2. They are an invasive species and hurt plant growth near them, despite their name;_ylu=Y29sbwNiZjEEcG9zAzEEdnRpZAMEc2VjA3Nj/RV=2/RE=1662113136/RO=10/
    3. Found on Olentangy trail- wetlands

I did (and am still doing!) some botanizing in the Olentangy Trail, just on the other side from the Union Cemetery. The site is full of plants! There are a LOT of Amur Honeysuckle throughout the initial stretch from the entrance I used, but then outside of that section is many more! The entirety of the trail will take you from Worthington to downtown Columbus, with all different shades of tree leaves in the fall. It has heads in many of the different parks around the Columbus area, including Olentangy River Parklands, Antrim Park, Whetstone Park, Northmoor Park, Clinton-Como Park, and Tuttle Park. If you go to the website  you’ll find loads of useful information about the park and its history!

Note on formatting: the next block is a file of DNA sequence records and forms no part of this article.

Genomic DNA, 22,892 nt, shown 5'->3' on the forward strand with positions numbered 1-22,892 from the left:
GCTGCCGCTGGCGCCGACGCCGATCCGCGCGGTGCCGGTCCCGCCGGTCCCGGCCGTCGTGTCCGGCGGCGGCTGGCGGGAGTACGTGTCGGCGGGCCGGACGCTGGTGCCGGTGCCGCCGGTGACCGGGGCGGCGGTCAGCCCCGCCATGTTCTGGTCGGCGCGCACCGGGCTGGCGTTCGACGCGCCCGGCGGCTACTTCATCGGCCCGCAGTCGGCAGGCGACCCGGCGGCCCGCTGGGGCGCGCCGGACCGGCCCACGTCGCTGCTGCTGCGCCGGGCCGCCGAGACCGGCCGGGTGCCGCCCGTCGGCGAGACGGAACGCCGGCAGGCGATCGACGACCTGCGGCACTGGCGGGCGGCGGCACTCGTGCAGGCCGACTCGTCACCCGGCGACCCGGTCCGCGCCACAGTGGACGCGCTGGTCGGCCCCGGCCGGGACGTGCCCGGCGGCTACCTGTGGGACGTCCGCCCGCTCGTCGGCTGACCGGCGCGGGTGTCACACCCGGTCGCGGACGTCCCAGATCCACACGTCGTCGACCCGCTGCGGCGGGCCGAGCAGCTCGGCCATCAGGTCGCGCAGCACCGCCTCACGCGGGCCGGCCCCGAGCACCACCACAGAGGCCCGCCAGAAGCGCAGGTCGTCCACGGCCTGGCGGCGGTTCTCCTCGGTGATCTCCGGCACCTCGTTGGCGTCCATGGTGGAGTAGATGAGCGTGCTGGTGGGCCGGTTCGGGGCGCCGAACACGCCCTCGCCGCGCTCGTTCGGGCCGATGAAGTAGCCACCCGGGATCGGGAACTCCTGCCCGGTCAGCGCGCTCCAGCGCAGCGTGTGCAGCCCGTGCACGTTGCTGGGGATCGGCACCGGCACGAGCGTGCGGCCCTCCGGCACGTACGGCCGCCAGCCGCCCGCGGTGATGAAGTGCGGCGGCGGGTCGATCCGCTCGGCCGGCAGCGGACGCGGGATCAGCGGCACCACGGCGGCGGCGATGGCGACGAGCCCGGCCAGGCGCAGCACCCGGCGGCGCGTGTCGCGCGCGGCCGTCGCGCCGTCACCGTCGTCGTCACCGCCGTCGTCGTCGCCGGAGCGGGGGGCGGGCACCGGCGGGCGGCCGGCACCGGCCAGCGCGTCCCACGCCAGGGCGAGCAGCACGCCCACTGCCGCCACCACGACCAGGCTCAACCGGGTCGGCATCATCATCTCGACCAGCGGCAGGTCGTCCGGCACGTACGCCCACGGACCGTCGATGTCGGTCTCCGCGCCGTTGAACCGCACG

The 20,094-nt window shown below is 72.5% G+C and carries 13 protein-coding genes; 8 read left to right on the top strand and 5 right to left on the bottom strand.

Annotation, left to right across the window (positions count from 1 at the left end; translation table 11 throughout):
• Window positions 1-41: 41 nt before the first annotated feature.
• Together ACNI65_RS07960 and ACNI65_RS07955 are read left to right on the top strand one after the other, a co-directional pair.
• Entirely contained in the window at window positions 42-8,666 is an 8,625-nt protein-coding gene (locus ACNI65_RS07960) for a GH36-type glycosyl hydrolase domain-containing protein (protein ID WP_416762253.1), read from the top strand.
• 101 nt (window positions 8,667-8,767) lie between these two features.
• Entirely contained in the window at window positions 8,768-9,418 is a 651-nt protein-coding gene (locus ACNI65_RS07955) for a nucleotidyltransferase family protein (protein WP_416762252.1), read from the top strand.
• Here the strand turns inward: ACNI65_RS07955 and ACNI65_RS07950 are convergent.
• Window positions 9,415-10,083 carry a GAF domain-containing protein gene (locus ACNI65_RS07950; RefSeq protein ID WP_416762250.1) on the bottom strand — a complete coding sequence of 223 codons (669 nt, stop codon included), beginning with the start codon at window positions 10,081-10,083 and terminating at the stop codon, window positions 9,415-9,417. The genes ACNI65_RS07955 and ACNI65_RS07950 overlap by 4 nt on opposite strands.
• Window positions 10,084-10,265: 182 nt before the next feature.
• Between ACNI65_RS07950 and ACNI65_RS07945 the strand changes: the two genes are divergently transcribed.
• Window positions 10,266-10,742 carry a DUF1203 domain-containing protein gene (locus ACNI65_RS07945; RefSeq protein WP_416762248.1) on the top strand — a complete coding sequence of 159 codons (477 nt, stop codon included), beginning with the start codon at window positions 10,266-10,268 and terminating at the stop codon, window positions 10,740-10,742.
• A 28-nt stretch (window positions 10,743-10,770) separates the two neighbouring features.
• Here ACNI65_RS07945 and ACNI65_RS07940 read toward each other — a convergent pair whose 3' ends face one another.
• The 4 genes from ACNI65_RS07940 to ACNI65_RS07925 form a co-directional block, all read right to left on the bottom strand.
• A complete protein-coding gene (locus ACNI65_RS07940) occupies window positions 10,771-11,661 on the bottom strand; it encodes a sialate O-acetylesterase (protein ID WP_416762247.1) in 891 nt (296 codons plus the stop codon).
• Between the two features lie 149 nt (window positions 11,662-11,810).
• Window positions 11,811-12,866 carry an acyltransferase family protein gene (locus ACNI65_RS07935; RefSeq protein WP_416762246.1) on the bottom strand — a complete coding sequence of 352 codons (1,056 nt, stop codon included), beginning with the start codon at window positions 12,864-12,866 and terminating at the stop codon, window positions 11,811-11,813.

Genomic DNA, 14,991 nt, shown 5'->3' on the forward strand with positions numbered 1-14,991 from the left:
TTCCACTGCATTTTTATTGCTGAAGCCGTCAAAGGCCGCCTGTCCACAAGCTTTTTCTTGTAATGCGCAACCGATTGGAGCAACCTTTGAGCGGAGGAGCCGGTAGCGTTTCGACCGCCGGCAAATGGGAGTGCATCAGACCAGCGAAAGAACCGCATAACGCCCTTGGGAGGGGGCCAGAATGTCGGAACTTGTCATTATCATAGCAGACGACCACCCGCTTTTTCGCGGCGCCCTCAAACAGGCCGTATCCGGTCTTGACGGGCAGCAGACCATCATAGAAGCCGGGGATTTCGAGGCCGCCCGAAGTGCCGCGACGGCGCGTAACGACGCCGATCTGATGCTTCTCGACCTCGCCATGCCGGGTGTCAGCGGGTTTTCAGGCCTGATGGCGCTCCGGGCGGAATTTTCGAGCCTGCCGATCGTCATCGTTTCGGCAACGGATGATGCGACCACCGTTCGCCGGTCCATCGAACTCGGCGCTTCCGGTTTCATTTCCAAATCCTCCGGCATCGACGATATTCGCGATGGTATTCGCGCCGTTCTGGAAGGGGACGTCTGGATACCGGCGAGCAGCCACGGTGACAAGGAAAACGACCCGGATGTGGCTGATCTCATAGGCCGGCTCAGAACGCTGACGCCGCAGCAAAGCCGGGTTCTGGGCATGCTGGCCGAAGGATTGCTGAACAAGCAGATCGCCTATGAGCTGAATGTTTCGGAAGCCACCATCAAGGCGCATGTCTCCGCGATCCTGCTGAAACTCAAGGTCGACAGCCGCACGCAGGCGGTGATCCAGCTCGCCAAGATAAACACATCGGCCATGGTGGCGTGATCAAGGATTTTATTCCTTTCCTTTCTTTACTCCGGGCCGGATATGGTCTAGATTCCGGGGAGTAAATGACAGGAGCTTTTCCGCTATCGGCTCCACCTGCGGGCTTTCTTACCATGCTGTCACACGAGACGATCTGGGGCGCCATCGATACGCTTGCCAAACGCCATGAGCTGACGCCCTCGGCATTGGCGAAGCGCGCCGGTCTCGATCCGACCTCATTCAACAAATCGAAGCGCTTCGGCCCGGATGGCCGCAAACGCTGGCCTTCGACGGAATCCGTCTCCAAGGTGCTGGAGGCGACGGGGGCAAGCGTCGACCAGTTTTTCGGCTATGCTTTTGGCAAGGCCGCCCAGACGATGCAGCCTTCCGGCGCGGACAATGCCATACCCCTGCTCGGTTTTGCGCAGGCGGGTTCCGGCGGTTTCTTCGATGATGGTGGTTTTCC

We’ll start with the plants by continuing the trees theme.

  1. This is a black walnut tree (Juglans nigra)
    1. Black walnuts are used for inner furnishings, cabinets, and veneers
    2. The nuts are extremely rich in protein!

  1. This is a boxelder maple (Acer negundo)

  1. This is an Amur Honeysuckle (Lonicera maackii). These were all over the place and I thought they were different plants some of the time, until I looked hard enough.
    1. (Not so) Fun Fact: The berries are poisonous. Please do not eat them.

  1. To my knowledge, this is an American Pokeweed (Phytolacca americana)
    1. It is used in ink and dye
    2. It is also used to make you dye. The seeds within the berries are poisonous, many times the fruit can still be poisonous, even after boiling. Best to just stay away.